The last time Fleet Foxes played Toronto was in 2011, at which point they embodied a then-ubiquitous brand of bearded, flannel-clad hipsterdom. That cultural moment has since passed, but this latest Toronto gig — the first of a two-night stand at Massey Hall — showed that their music remains as lovely as ever.
The evening began with an opening set from up-and-comer (Sandy) Alex G, whose rigid posture was almost as awkward as his recently adopted parenthetical moniker. Still, his uncomfortable stage presence was endearing, particularly when he made cheeky between-song jokes (such as falsely claiming his cut "Proud" had been written on the tour bus just prior to the show). Beginning with a string of aching country-rock numbers, the material grew increasingly peculiar throughout the course of the set, with strange detours into arrhythmic skronk and keyboard-driven art rock.
The ramshackle charm of the openers highlighted the graceful self-assurance of the headliners, who opened with the grandly surging "Thumbprint Scar." Frontman Robin Pecknold led his fellow Foxes in soaring, Laurel Canyon-style harmony, and although the singer later admitted that he was drinking throat-soothing tea on "doctor's orders," his note-perfect voice sounded as clear and angelic as ever.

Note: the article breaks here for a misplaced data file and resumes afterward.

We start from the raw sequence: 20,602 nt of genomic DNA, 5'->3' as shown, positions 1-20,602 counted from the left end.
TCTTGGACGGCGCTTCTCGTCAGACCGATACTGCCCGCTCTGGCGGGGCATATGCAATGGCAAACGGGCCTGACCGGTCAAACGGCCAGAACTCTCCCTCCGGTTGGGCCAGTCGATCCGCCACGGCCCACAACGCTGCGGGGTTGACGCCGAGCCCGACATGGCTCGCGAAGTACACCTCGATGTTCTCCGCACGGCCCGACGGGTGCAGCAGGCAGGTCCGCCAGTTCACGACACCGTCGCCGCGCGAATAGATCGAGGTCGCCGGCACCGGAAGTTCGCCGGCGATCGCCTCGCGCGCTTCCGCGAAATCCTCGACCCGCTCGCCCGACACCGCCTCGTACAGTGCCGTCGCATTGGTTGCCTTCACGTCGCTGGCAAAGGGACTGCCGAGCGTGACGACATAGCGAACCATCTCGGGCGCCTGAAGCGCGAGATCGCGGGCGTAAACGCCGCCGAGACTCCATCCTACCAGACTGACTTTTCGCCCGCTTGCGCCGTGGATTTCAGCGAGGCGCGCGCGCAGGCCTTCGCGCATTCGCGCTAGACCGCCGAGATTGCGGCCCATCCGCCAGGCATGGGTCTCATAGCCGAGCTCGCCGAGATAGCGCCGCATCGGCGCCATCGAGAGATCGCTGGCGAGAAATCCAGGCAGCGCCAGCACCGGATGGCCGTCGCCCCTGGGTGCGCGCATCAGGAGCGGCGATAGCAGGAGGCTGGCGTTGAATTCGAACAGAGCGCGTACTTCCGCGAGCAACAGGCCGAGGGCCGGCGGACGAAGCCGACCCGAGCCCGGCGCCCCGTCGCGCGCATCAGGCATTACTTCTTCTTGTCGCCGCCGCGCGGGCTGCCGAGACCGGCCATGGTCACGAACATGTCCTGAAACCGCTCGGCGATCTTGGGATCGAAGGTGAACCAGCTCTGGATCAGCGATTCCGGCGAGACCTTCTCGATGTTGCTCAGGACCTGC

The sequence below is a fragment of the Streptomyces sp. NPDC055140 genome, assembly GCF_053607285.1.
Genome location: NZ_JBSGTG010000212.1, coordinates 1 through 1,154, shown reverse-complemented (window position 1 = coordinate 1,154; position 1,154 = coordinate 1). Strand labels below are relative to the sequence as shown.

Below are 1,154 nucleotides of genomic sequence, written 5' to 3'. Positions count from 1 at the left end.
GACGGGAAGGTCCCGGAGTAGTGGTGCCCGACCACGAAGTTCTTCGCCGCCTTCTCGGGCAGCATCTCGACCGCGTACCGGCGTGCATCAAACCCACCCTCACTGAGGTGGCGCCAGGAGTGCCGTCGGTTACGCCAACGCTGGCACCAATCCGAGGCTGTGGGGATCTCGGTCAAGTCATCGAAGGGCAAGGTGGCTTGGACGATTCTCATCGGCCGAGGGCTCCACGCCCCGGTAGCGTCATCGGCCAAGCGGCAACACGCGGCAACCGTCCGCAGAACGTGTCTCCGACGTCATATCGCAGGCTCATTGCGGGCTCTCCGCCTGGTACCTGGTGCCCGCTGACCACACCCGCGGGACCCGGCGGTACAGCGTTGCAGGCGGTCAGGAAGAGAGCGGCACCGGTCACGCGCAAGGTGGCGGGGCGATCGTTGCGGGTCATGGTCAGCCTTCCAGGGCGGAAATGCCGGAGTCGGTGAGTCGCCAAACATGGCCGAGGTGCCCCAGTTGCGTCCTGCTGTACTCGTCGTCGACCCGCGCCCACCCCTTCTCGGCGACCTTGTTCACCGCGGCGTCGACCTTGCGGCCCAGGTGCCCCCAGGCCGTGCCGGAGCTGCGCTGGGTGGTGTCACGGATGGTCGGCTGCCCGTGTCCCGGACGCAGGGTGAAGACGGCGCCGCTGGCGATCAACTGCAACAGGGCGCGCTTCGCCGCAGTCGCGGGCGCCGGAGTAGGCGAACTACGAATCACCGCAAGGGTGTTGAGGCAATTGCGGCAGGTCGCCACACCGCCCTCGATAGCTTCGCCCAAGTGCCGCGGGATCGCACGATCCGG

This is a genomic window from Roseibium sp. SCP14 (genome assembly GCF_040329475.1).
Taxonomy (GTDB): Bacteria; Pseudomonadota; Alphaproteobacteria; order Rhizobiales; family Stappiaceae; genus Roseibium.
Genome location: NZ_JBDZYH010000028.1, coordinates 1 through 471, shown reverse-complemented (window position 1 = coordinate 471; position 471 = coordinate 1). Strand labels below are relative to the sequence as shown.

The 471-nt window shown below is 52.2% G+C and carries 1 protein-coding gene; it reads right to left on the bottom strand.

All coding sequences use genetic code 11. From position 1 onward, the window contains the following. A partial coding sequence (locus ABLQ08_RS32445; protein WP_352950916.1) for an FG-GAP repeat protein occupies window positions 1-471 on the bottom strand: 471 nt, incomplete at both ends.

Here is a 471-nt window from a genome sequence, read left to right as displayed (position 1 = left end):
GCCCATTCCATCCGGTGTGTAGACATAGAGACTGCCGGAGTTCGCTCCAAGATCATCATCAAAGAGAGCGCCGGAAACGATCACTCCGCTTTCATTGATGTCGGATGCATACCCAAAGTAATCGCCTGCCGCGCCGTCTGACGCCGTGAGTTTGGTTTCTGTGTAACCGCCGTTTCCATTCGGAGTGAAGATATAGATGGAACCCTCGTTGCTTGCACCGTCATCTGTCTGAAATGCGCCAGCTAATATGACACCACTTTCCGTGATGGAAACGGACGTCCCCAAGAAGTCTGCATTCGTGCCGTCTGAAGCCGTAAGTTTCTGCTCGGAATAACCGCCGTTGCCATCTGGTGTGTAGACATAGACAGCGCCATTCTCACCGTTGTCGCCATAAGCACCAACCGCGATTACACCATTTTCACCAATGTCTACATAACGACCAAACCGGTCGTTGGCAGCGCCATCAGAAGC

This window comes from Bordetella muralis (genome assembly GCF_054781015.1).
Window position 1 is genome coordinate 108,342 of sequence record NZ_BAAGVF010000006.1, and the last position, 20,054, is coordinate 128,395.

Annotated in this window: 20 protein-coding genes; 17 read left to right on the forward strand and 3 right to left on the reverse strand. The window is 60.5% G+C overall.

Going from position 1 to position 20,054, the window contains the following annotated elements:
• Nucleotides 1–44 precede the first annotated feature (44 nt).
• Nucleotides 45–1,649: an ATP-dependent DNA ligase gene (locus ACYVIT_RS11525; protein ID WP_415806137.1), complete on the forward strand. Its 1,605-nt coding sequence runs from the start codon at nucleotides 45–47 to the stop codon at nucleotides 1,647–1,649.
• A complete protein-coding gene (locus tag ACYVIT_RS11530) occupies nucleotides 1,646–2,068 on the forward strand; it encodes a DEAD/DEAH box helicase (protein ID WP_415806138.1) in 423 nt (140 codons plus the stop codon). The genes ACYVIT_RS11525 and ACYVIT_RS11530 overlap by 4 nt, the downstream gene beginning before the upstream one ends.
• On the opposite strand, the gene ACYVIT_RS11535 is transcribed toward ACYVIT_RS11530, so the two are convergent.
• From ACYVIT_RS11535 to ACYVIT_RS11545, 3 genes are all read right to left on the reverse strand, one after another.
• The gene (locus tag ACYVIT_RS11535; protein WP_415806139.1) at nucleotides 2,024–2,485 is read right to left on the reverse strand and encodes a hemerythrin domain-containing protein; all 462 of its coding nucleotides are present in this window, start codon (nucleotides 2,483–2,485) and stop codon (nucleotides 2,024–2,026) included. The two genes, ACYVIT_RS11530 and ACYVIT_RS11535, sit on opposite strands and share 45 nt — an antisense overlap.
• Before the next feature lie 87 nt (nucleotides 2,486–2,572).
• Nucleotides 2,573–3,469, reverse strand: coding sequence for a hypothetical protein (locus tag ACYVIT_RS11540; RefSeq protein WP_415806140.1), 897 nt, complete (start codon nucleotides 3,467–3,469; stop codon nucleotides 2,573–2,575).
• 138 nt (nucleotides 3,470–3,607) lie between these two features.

The first half of the set was predominantly made up of seamless segues and intricate song suites, with the six-piece lineup highlighting the complex prog-folk leanings of this year's Crack-Up. Multi-instrumentalist Morgan Henderson was particularly key in recreating the album's ornate orchestrations, as he alternated between percussion, woodwinds, cello and more.
As the set progressed, the tuning breaks between songs grew longer, prompting plenty of intrusive yells from the otherwise politely seated audience. (Hollering "Free Bird" or "Play some Fleetwood Mac" isn't funny, even in irony.) Still, Pecknold was witty enough to hold his own: when someone shouted "Play that one song," he quickly launched into an a cappella rendition of the band's signature tune, "White Winter Hymnal." This led to some quips about the jam band Phish (who recently covered the song), and he even gave Phish a shoutout during the climactic instrumental passage of "Mearcstapa."
The set ran for two full hours, with newer material like the majestic "On Another Ocean (January / June)" holding up nicely against back catalogue faves like "Helplessness Blues" and a solo encore rendition of "Oliver James."
Towards the end of the night, one fan shouted out a thank-you to the band for coming, to which Pecknold responded, "Anytime. Even if it takes six years." It's been a long time since Fleet Foxes hit the road, but this night proved it was worth the wait.